Ernie Cabreros, a founding member of the church, was a witness during the trial. He said Loreto was offered a plea bargain that included no jail time if he admitted his guilt. Loreto refused.
"He told me that he would rather rot in jail than accept something he would not do," said Cabreros. "So I believed him."
Loreto was acquitted in 1980.
Cabreros, a lifelong Roman Catholic, left the church in 1990 to join another church. But he remains friends with Loreto.
"I'd rest my heart on him," he said. "He's very persistent in what he believes in and he kept going. That made him survive all these years. He stood up for what he believes, regardless of what people think."
Father Loreto became Bishop Loreto in 1984. In the ensuing years, he helped other priests start 23 missions for the Philippine Independent Church in the United States and Canada.
Church life spread to his home. Loreto led his family in prayer and read lessons from the Bible at all meals, and he held regular family meetings.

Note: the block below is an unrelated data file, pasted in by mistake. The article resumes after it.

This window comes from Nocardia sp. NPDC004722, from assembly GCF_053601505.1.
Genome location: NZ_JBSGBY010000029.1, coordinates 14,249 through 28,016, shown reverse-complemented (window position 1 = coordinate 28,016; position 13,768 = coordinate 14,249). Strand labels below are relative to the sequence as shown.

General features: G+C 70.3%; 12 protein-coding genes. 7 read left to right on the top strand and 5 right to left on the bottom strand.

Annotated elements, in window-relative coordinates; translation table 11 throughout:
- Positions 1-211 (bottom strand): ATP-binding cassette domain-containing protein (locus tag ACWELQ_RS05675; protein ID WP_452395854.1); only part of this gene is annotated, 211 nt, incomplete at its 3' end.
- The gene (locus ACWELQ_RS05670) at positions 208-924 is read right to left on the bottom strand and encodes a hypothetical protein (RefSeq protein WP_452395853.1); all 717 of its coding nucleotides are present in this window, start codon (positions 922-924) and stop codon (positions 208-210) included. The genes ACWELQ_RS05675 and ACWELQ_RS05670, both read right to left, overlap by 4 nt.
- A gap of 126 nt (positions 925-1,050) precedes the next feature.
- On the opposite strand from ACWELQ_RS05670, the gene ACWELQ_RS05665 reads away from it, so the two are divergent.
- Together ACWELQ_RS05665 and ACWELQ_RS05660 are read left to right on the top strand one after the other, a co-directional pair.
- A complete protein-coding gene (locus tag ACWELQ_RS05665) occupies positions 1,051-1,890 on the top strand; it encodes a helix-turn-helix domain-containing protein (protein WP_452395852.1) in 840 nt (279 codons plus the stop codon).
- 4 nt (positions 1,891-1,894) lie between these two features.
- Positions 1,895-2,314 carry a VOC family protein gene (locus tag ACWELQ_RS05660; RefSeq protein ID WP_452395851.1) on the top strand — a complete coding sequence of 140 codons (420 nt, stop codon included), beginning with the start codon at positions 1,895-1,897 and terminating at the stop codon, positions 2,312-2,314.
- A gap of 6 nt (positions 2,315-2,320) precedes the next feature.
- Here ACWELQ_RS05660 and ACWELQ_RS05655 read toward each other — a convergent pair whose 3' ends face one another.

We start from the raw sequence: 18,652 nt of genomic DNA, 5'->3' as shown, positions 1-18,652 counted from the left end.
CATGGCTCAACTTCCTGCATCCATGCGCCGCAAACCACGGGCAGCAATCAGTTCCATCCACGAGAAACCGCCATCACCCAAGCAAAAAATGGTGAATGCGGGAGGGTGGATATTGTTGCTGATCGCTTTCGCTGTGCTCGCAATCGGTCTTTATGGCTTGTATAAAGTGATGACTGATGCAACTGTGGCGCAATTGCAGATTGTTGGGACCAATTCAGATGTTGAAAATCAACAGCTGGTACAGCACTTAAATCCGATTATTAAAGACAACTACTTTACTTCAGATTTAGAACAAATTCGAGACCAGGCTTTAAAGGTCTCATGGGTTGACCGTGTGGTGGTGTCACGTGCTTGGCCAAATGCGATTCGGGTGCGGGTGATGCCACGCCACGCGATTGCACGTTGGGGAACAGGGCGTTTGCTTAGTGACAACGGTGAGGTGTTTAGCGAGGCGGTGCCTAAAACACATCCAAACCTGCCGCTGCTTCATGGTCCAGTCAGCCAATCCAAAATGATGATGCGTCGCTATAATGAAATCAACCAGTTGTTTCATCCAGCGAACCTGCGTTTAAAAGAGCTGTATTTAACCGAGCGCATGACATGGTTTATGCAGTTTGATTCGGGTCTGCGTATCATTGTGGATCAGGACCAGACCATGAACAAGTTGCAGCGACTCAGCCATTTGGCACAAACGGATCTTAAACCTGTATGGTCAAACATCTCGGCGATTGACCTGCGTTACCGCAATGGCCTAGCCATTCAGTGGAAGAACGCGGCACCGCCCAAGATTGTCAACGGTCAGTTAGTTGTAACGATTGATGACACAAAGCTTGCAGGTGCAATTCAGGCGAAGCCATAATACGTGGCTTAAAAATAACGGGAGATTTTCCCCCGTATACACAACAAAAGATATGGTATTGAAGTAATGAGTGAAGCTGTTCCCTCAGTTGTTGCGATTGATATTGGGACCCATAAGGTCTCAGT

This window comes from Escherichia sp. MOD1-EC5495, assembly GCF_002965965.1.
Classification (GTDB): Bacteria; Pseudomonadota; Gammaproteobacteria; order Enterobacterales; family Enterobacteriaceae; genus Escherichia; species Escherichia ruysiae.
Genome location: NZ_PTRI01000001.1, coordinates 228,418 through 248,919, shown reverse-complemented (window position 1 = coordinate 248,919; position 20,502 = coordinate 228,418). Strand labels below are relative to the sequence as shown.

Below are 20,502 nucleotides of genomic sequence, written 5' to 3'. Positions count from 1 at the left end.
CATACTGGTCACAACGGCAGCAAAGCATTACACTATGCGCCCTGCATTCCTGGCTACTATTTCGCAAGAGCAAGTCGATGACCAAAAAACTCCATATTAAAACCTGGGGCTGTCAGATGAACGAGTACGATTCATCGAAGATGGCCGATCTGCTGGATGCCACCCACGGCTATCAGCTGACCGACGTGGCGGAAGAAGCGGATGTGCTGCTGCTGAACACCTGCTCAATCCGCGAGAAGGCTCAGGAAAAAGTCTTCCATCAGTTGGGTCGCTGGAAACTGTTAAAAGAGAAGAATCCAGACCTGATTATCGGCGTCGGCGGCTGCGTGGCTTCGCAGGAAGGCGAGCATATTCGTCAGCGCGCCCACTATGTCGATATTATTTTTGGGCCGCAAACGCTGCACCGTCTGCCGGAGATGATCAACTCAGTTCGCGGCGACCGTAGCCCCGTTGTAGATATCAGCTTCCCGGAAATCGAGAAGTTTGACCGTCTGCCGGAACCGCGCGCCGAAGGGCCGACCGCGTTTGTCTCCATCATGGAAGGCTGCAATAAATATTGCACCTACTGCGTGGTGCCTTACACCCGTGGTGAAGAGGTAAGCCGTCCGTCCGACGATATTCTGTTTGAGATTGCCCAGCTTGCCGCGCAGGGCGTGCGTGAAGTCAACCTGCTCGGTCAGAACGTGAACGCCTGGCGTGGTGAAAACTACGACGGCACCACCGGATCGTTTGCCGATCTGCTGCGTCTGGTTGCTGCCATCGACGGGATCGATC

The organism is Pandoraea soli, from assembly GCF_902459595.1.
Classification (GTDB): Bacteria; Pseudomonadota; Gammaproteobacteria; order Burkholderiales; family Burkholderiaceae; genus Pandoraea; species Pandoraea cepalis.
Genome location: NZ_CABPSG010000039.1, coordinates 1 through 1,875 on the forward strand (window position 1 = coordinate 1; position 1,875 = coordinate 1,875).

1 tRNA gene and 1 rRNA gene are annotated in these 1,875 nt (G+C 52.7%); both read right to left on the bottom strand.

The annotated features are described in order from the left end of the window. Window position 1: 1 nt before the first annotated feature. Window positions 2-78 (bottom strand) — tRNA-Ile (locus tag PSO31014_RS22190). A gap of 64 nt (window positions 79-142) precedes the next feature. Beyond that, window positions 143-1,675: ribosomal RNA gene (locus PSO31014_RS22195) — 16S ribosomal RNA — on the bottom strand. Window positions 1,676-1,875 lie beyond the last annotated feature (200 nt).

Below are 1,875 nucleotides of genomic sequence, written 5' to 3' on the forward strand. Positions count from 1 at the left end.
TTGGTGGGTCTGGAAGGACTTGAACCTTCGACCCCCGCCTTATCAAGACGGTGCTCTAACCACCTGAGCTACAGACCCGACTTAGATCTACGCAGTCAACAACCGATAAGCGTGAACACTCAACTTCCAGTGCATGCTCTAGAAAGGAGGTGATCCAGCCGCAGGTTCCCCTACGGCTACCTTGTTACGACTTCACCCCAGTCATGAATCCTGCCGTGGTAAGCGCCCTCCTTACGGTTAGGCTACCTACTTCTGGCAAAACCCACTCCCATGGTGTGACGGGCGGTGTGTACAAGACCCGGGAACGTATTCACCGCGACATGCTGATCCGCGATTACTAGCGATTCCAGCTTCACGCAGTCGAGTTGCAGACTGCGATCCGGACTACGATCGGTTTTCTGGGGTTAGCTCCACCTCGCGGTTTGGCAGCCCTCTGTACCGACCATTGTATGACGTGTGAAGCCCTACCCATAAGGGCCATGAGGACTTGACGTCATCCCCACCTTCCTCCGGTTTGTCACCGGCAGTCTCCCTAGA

"He liked family meetings, and our family meetings were like sermons," said Abby Hamilton, his second child. "He'd talk to us about life and the importance of doing things. He told us what to do, but everything was like a sermon. He would tell us to fix our beds and do our chores and be responsible, but he would also tell us about the importance of it and why they would make us better people."
Bishop Loreto had become an influential man in the Filipino community, and his church was his headquarters.
In Tampa, his parish grew, serving as a meeting place for all Filipinos, said the Rev. Raynald Bonoan, the Episcopal priest at St. Andrews. Bonoan also is Filipino and serves as the diocese' canon missioner for the Asian community in southwest Florida.
The Filipino ambassador to the United States has visited Loreto's church.